Got to the end of the week and found I hadn't flagged a single web article. The main reason is that I haven't been looking much. I might write this off to having had a miserable week. Indeed, I've spent very little time at the computer, which is likely to make Jazz Prospecting another casualty, and when I have surfed I've mostly been chasing down loose ends on year-end poll 2007 records. But I also haven't liked much of what I did find, not least because so much of what I've seen just rehashes what we already know. On the other hand, the constant reiteration of nonsense is getting really tiresome. A good part of the blame here can be laid on the presidential primaries, which appear to be dedicated to lowering everyone's grasp on reality. But all sorts of stories have become numbing. For instance, I was only vaguely aware that Bush went on a Middle East tour -- no one I read regularly paid any attention to him, and Bush popped up in the Wichita Eagle only when he announced an arms sale to Saudi Arabia. The numbing insists that violence is down in Iraq even on days when 80-90 are killed. The numbing passes over anything Israel does in Gaza. There are stories that should have some traction, but they seem to disappear without comment. The week started with the New York Times doing a feature on Iraq War veterans who killed again after returning to America. You'd at least figure someone would point out how that disproves the old saw about fighting over there so we don't have to here, but I didn't find a link either to the article or to any subsequent discussion. The Times had a piece today on the fire sale of US corporate assets to foreign businesses -- especially sovereign funds that had been holding shrinking dollars. There's a lot more that can be done with that story, but thus far I'm not seeing it.

One of the big unexamined stories of the whole Bush era is what has happened to the dollar. Economists like to say that a lower dollar helps exports (and therefore jobs), but that assumes that you're building exportable products, which isn't really the case in the US. One way to show this is that the declining dollar hasn't had any effect on the current accounts balance: we still import much more than we export. You'd think that the decline of the dollar would be of utmost concern to the supposed beneficiaries of the Bush regime, the rich, since they're the ones with the most dollars to lose, but you never hear about that. On the other hand, they at least get to sell their assets to foreigners with real money, at what appears to be a tidy profit -- so are they really coming out ahead? And even if they are, what does that mean for the rest of us? There's a lot there to chew on.

Another real question beneath all the surface nonsense is what are the real costs of Bush's War on Terror? A couple of years ago Joseph Stiglitz worked up some relatively obvious indirect costs like veterans disabilities and debt service and came up with a $1-2 trillion figure. Revisiting his figures today will show that we're closer to the upper bound of his assumptions than the lower, but you have to wonder whether he factored enough stuff in. On the low end, take those murders the Times has been documenting. On the high end, look at the effect of the debt and the export of wealth on the value of the dollar and everything that entails. One thing we've started to notice during the Bush years is that the US is starting to take on traits of a third world country: oligarchy, corruption, cronyism, foreign ownership, militarism, an encroaching police state, illiteracy, rampant crime, population growth. One can find stories on all these things (e.g., murder increased by 65% in Wichita last year), but not on how they all fit together.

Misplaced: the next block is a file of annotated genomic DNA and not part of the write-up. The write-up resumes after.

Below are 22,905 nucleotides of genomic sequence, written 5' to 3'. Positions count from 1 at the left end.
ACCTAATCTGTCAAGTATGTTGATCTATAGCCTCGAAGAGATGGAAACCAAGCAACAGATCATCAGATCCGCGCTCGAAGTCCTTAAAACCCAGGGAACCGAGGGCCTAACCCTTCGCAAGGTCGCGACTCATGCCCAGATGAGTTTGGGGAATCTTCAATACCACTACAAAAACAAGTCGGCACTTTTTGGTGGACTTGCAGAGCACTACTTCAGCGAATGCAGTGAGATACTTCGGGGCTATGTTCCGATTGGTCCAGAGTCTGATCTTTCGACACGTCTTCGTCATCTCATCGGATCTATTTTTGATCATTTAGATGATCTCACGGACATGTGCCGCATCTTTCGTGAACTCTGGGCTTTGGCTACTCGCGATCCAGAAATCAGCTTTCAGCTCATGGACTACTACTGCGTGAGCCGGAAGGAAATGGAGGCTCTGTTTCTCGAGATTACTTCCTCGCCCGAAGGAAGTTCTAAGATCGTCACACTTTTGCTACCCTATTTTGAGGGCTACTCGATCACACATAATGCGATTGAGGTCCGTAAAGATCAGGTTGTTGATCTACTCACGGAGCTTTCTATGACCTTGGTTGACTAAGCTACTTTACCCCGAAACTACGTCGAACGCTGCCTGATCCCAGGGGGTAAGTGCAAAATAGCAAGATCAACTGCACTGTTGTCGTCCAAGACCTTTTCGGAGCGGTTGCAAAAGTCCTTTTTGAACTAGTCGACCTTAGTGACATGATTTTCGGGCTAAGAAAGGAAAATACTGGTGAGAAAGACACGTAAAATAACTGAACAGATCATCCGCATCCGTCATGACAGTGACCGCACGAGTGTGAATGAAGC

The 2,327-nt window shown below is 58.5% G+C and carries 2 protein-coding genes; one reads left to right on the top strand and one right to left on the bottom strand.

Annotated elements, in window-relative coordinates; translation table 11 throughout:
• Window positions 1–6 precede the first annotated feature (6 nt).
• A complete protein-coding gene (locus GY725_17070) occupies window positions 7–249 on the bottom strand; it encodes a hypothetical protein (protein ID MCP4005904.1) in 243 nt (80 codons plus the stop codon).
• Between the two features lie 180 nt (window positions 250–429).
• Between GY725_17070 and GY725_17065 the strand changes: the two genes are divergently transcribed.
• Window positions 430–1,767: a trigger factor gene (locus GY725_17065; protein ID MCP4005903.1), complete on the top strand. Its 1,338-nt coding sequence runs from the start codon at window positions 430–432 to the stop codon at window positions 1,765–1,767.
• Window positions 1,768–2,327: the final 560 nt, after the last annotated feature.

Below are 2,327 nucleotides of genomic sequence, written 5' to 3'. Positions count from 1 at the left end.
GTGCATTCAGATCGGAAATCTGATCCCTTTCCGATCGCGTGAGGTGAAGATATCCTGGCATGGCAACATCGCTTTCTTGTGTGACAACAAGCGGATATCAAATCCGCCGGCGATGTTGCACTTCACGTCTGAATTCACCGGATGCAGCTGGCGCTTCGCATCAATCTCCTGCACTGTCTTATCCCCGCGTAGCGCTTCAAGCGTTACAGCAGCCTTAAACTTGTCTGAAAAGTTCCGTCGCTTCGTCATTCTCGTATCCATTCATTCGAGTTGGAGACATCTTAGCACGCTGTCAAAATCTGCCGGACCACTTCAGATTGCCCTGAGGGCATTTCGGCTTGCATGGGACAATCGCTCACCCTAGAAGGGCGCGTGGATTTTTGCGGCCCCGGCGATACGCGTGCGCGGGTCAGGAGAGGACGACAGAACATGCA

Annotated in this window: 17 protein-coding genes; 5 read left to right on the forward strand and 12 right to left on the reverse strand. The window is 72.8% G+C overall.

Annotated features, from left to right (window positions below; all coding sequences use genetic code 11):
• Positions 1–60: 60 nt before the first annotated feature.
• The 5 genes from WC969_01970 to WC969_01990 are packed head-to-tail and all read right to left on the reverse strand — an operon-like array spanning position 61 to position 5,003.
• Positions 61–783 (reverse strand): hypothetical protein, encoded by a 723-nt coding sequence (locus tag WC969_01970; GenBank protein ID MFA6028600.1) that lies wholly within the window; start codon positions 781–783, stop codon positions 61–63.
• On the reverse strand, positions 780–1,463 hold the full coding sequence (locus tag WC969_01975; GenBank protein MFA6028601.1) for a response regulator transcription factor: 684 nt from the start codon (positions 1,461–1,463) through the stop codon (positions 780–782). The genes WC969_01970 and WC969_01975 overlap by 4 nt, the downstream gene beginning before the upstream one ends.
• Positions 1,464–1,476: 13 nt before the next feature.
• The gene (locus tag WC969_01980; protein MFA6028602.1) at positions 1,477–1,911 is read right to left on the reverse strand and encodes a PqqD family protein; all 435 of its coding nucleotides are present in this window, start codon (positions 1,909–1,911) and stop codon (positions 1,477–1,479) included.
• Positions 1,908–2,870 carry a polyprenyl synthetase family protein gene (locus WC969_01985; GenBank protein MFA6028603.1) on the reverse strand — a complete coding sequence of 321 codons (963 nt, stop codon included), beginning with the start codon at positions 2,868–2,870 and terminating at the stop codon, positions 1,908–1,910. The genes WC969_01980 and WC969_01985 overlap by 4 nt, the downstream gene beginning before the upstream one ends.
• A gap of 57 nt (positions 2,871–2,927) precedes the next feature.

I started the following fragment as an intro to my year-end Pazz & Jop comments, then discarded it. Not sure whether I figured it too personal, too bleak, or too much of a dead end. It was titled "My Favorite Year":

I'm pretty sure my favorite year was 1978. The Yankees came from 13 games back in August to beat the Red Sox on a Bucky Dent home run. The comeback started the week Rebecca and I took the only vacation we ever managed together, a swing through all the corners of upstate New York. We were the night shift at Wizard Graphics, and lived in a fabulous apartment high over the East River. I still wrote rock crit a bit, but was moving on, reading about science for the first time since 9th grade, getting close to buying my first computer. I bought punk rock on English imports, and a bit of avant-garde jazz. The Vietnam War was over, and Reaganism hadn't started to drag us into the dark ages.

Of course, I didn't know that at the time. A couple years later Phil Eder came over and raved about a Peter O'Toole movie called My Favorite Year, and that was what got me thinking about it. (Don't know what happened to Eder, but he was one of the great characters of the time. He sold office supplies, but claimed to have grown up in a mob family, and had plenty of stories. He loved jazz; I'll never forget his face when I played Sheila Jordan for him. He tried to teach me how to cook Chinese, but I didn't master it until later, after restarting from scratch.) Anyhow, I bring this up because 2007 was the opposite: let's just call it my least favorite year, although I've probably blotted some competitors out of my mind. Glad it's over.

I'm still shook personally from some things that happened last year. I'm also disappointed at how little I accomplished compared to what I had hoped. Will try again in 2008.

Moving it here leaves me without an intro, much less a piece.

Wednesday, January 16, 2008

Poll Projection